We learn that Lord Chaitanya is the supreme personality who embodies two opposites, union and separation, simultaneously. No other incarnation of the Supreme Personality of Godhead is a container for these two opposite moods of ecstatic feeling.
Maharaja delves into esoteric questions like: why Ramananda Raya fainted when Lord Chaitanya revealed his combined from of Radha and Krishna; why Krishna has a three-fold bending form, tribangānanda; why Krishna sent Uddhava to deliver His message to the gopis; and why Lord Chaitanya spent half of his manifest lila in Jagannath Puri.
Previously the glories of Vrindavan were unknown until Lord Chaitanya revealed the splendor of that holy dhām. The glories of Navadvipa dham were similarly unknown until Srila Bhaktivinoda Thakura revealed them to the world. And now, HH Gour Govinda Swami reveals the profound significance of Sri Ksetra, Jagannatha Puri, along with the most profound understanding of why Lord Jagannath resides there, and what His relationship is with Lord Chaitanya.
All in all, this is fascinating reading. Throughout the book, Maharaja establishes his points with numerous pastimes from Radha-Krishna lila as well as numerous references from our previous acharyas and the bhakti śāstras. It is difficult to become separated from this book, because one only wants to have constant union with it.
Srila Prabhupada once explained that a person who fully understands his subject matter can convey his understanding in a way that is accessible to almost everybody.
In this book, Srila Gour Govinda Maharaja takes the reader on a spiritual journey to reveal the most profound truths of Gaudiya Vaishnava tattva. With an engaging and easy to follow approach, he lovingly takes the reader through the various levels of unfolding realization, leaving nobody behind.
I would say that this book is a “must read” because it not only establishes the most profound esoteric truths of Gaudiya Vaishnava siddhānta, but also inspires us to come to a greater spiritual commitment in our own lives.
My Revered Spiritual Master, by Srila Gour Govinda Maharaja, is a wonderful book. It contains lectures by Gour Govinda Maharaja about Srila Prabhupada, and a section of letters exchanged between Gour Govinda Maharaja and Srila Prabhupada, especially about the securing of the land in Bhubaneswar and the beginning of construction.
Gour Govinda Maharaja had great faith in Srila Prabhupada's words, and on his order, he went to Bhubaneswar and with no support tried to secure land and build a temple there. Gour Govinda Maharaja's life sketch is contained in the book in his own words. He was born and brought up in a family where Lord Chaitanya's sankirtana was always going on, and Srimad Bhagavatam was always being read. His mother arranged for his marriage when he was a young man, and so he became a grhastha. But in 1974, he left his family and home and traveled throughout India in search of a bona fide spiritual master. After traveling from the south to the north, he went to Vrindavan. There he met Srila Prabhupada and was immediately touched in the heart at the meeting.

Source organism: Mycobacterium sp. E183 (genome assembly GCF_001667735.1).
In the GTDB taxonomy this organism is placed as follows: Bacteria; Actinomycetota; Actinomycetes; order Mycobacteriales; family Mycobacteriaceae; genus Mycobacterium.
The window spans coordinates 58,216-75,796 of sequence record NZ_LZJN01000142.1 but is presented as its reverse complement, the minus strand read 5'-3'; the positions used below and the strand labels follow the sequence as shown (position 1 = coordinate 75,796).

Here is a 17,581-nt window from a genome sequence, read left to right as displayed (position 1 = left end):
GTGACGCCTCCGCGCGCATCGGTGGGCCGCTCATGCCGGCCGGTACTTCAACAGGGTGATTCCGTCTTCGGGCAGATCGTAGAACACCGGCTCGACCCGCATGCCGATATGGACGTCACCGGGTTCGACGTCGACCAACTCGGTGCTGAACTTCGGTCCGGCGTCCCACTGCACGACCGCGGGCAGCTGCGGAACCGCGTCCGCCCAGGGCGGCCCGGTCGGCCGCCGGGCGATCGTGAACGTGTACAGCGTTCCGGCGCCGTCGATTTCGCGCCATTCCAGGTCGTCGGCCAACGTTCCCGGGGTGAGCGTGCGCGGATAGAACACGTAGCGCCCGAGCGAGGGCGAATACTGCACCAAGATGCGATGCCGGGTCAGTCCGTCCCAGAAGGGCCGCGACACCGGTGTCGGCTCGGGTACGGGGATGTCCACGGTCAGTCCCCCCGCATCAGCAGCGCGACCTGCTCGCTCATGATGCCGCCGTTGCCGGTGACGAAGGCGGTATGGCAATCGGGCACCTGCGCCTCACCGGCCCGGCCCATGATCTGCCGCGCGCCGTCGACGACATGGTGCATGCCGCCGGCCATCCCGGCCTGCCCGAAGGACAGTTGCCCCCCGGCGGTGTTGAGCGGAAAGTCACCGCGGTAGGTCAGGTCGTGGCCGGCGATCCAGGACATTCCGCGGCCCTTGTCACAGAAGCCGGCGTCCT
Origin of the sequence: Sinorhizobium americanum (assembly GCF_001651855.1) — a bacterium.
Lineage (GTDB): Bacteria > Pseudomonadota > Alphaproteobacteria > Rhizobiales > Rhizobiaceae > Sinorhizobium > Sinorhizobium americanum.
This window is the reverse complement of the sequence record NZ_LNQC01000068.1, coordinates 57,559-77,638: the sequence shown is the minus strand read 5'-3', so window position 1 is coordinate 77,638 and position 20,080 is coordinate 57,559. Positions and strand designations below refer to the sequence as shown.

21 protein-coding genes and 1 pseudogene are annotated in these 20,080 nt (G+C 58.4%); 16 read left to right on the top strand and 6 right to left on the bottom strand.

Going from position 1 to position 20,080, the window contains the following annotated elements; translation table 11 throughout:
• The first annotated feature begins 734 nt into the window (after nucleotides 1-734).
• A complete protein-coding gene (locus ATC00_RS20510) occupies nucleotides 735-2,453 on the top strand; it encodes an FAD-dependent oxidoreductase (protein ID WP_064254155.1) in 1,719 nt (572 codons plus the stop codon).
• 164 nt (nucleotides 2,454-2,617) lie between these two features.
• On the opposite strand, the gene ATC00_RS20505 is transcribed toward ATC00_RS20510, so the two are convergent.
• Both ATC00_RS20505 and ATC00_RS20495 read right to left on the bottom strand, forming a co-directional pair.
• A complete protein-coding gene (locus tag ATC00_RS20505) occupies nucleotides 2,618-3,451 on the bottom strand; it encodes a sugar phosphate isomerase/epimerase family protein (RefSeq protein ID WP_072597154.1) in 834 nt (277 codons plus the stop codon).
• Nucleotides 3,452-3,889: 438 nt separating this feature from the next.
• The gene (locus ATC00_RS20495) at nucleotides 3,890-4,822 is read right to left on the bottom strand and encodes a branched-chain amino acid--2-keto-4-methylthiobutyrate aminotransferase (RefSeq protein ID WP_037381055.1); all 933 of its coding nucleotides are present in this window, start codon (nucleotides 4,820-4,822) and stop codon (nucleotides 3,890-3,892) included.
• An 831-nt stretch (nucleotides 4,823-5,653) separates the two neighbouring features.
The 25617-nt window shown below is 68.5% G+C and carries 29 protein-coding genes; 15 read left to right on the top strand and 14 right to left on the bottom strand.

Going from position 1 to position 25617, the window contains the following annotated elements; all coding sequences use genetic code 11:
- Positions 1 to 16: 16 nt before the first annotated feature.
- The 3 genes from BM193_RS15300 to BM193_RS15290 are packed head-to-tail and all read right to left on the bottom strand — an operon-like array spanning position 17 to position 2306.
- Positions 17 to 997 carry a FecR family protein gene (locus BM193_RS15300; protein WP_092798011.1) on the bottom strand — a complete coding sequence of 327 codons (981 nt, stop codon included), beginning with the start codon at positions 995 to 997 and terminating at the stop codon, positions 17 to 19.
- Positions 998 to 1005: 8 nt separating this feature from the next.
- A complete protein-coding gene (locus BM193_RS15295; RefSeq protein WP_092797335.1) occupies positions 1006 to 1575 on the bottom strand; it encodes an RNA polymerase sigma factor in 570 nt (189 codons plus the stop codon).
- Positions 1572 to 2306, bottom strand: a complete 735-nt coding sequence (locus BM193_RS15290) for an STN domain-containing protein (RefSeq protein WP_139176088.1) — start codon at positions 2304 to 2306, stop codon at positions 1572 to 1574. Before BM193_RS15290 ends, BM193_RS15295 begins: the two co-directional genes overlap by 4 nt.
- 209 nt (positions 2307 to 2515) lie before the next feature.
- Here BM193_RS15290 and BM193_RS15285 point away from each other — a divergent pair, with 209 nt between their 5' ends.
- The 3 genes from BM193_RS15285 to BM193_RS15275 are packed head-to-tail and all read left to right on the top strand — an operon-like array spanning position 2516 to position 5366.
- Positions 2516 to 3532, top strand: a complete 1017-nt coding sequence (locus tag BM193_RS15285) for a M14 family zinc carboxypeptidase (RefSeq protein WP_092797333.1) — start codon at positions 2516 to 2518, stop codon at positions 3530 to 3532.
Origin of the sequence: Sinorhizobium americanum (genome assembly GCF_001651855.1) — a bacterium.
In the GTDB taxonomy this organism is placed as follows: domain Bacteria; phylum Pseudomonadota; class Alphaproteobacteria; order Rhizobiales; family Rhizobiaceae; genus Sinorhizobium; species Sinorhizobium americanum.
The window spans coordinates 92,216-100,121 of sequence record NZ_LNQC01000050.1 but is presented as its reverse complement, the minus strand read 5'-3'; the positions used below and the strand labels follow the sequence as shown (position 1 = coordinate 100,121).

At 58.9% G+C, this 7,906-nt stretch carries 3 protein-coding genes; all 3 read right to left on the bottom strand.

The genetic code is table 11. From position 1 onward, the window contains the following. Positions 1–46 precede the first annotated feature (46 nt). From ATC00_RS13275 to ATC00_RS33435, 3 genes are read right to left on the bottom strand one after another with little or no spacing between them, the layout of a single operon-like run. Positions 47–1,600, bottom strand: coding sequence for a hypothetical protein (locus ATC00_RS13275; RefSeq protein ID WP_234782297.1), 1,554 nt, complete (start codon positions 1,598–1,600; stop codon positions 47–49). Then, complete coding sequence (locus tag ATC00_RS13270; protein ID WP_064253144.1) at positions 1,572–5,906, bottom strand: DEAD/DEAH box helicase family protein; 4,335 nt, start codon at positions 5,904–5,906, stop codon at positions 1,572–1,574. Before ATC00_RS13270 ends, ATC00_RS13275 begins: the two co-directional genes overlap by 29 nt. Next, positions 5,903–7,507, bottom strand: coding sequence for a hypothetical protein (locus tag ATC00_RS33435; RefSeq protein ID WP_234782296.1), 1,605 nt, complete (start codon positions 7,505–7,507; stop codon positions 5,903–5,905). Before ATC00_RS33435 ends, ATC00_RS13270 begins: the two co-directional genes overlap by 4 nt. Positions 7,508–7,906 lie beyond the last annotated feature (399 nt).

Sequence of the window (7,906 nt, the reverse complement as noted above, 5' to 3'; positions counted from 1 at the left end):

Prabhupada told him that he would give him sannyasa, and within a few months, on Rama-navami in 1975 (the occasion of the opening of the Krishna-Balarama Mandir), Gour Govinda Maharaja was given sannyasa. He was then given translating duties in Hindi and in Oriya and was sent to Bhubaneswar to try to establish a temple on some land that had been donated there. With these two services, he worked hard and with full faith that an almost impossible task could be accomplished. It took sixteen years for the temple to finally be completed, and Gour Govinda worked at times with no money at all and very little assistance. Prabhupada himself visited the land in January 1977 and stayed in a small hut for sixteen days.
Aside from the valuable biographical information about the relationship between Prabhupada and Gour Govinda Maharaja, the book contains wonderful instructions in general on the relationship of the guru and the disciple. Gour Govinda Maharaja is very concerned with how a spiritual institution can remain pure and keep the devotees satisfied. He says it can be done by the good example of the leaders, and when the leaders do not set a good example, then the devotees will go away. He spoke passionately on this theme and then began to travel all over the world, giving dynamic lectures, which made him world famous in ISKCON. The lectures contained in the book are completely parampara and filled with the feelings of a compassionate devotee concerned with the success of his spiritual master's movement. He says that Prabhupada's ideal society is a society without envy, and only one who is completely Krishna conscious can be like that. The book has a fascinating section in which Prabhupada's letters are reproduced in photographs, and there are copies of Gour Govinda Maharaja's handwritten replies. This gives a very intimate picture of the relationship of guru and disciple. The book is illustrated with beautiful pictures by ISKCON artist Anuradha Dasi. The pictures of Prabhupada are most beautiful.
In the life sketch of Gour Govinda Maharaja, the auspicious description of his disappearance is given. In Mayapur on February 9, 1996, the appearance day of Srila Bhaktisiddhanta Saraswati Thakura, Gour Govinda Maharaja was speaking to two senior devotees about intimate topics of Chaitanya Mahaprabhu and Jagannath Puri. Gour Govinda Maharaja was speaking enthusiastically about the esoteric meaning of Lord Chaitanya in Jagannath Puri. At one point, he was unable to speak anymore. Gazing lovingly at a picture of his worshipable Deity, he said the word "Gopal!," closed his eyes, lost external consciousness, and left this world.
I recommend this book to all serious devotees who want to understand the relationship of guru and disciple. It is an inspiring story of one of Prabhupada's leading disciples and how he did an almost impossible task on behalf of his spiritual master in building the beautiful Bhubaneswar temple and leaving behind a legacy of recorded lectures and books.
I read the booklet How To Find Guru. I liked it very much. It nicely explains the symptoms of a real sadhu.
A real sadhu is one who is completely absorbed in Krishna, day and night, twenty four hours. He has gotten Krishna. He is with Krishna. He can give you Krishna. You cannot see him. You have no vision. Only you can cry for Krishna from the core of your heart. This is not an external cry. It is internal. Then Krishna, who is in your heart, will see that you are crying and he will help you.
All sadhus speak through their books. This is the vaishnava procedure. They are very, very merciful. The sadhu is the seer. If he showers his mercy upon you, he sees you. If you receive his merciful glance than you are very fortunate.